Vancouver Stanley Cup riot suspect clearly shown in video evidence, prosecutor tells trial
VANCOUVER — An accused rioter who has pleaded not guilty to rioting and assaulting emergency personnel should be found guilty, despite his lawyer’s anticipated arguments he was an excited bystander who acted in self defence, Crown told his trial on Wednesday.
Dustin Wade Jewell Anderson pleaded not guilty at the start of his trial in April before B.C. Supreme Court Justice Nathan Smith in Vancouver. He is accused of assaulting Vancouver police Const. Darin McDougall and firefighter Dale Maffei and of participating in the riot.
Anderson, wearing an untucked striped black and grey shirt with the sleeves rolled up, at times sat forward in his seat in the defendant’s box to get a closer look at a courtroom video screen; at others he stretched out, his hands clasped behind his head.
Anderson is one of only a handful of suspected rioters among about 300 charged who have pleaded not guilty. Five others who pleaded not guilty have been convicted and one acquitted.
Crown prosecutor Rod Flannigan argued that evidence showed Anderson “aggressively confronting, obstructing and assaulting” the two first responders after Game 7 between the Vancouver Canucks and Boston Bruins on June 15, 2011.
And he clearly was an active participant and instigator in the riot, not an observer, as Flannigan anticipated Anderson’s lawyer will argue in his closing arguments Thursday.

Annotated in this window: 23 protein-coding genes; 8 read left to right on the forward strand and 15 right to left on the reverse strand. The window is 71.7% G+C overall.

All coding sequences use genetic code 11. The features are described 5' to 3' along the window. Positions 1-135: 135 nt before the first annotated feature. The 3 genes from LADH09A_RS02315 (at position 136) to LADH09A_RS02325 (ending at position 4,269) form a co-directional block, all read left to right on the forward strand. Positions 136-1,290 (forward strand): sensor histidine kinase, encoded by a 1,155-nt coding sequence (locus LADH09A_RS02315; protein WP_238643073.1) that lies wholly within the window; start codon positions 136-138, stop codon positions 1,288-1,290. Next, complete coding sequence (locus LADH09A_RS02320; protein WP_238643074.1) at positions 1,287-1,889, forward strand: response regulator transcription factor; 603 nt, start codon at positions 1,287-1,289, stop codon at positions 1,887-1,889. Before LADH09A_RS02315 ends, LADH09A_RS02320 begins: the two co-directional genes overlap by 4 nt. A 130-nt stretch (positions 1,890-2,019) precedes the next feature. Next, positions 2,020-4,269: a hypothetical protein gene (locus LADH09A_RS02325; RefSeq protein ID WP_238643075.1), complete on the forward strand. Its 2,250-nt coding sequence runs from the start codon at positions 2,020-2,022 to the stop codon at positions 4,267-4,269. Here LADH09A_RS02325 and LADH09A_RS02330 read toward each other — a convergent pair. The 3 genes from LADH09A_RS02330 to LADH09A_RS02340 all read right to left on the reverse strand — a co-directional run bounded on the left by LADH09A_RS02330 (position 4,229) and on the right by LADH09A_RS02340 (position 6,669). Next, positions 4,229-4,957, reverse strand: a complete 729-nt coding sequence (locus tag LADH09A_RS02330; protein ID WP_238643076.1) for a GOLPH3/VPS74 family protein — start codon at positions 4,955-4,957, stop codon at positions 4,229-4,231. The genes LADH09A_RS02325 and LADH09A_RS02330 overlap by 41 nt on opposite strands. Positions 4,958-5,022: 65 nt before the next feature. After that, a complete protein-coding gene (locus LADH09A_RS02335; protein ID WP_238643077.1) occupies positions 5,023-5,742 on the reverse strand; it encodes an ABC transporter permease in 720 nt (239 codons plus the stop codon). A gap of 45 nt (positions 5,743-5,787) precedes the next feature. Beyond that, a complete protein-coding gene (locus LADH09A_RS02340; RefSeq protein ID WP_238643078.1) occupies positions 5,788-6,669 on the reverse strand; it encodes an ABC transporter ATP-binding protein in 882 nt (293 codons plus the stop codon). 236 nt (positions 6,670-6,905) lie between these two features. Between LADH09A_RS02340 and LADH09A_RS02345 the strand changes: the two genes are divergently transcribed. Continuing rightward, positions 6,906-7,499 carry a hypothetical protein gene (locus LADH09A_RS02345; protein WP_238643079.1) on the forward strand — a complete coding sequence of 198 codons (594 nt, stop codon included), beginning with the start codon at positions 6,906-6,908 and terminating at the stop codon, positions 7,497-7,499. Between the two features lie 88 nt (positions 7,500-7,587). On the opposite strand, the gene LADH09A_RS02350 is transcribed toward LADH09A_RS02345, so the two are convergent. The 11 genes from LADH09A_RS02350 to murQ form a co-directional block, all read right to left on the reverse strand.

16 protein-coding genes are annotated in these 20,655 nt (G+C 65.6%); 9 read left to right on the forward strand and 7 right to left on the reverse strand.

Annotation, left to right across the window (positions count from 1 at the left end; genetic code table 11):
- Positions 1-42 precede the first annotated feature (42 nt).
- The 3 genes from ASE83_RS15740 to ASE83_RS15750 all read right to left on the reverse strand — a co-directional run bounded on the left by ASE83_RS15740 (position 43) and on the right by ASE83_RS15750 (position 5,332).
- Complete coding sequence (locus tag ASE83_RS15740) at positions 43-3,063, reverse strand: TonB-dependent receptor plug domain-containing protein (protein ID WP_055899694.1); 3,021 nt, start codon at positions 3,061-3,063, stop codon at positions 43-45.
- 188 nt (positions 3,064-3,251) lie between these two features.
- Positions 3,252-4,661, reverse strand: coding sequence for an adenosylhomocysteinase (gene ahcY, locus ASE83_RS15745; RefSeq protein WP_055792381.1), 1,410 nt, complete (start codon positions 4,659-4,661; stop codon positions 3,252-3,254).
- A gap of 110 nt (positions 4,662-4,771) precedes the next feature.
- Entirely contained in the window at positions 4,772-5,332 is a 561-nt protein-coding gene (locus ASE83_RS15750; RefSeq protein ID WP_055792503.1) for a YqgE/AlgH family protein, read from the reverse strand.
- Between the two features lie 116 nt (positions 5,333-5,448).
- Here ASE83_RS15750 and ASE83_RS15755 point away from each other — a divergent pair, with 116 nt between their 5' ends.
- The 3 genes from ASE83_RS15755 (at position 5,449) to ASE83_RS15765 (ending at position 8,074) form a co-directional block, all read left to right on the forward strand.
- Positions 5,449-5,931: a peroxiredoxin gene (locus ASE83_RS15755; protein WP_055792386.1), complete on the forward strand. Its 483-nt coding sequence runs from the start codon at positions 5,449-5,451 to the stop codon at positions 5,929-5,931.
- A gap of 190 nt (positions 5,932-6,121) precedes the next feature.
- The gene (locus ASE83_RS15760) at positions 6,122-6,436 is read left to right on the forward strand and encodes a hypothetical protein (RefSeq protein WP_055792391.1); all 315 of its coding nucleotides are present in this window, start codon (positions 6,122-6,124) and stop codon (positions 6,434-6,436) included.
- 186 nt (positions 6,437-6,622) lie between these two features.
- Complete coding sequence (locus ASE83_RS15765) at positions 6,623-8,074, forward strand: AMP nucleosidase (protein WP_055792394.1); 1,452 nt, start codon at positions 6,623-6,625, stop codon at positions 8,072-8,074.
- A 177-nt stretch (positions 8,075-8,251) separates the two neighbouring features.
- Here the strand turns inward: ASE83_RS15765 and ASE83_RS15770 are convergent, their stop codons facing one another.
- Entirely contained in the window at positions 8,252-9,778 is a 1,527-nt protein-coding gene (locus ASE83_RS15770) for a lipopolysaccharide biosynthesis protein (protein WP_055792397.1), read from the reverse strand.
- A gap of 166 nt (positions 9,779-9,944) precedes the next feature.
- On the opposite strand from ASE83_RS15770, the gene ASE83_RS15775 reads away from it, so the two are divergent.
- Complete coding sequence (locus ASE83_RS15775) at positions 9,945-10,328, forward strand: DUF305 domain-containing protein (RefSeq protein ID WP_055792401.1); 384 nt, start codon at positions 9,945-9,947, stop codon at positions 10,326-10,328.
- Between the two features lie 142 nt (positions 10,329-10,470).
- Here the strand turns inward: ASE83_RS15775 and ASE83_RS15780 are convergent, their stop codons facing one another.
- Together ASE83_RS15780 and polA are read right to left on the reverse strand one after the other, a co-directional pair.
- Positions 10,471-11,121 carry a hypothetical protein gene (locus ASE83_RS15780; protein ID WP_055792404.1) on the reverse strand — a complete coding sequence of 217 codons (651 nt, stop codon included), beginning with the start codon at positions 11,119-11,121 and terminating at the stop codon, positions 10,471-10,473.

“He’s walking right up to the police line,” said Flannigan, replaying video in court. “There’s a bit of a swagger, in my submission. That’s not an excited onlooker. That’s someone who’s participating.”
After being pepper-sprayed, Anderson approached firefighters on Hamilton Street, demanding treatment, but they told to get help elsewhere. He responded by punching Maffei in the face when Maffei tried to get him to leave.
He later repeatedly swung a shopping bag he was carrying at McDougall, who deflected the blows with his shield.
After he “sucker-punched” Maffei, at which the crowd is heard on video saying “whoa” in unison, Anderson danced around and took a fighting stance.
Flannigan said the defence lawyer, who called no evidence during the trial, is expected to argue his client was defending himself.
“He was puffed up like a peacock and he was looking for a fight,” said Flannigan in arguing that the punch, which broke Maffei’s glasses and caused marks that lasted 10 days, couldn’t be considered self-defence. “He struck a firefighter in a uniform with a riot going on. It was violent punch and it was excessive.”
Anderson has admitted it’s him in the video, but said he didn’t assault anyone or participate in the five-hour riot that caused $4 million in damage.
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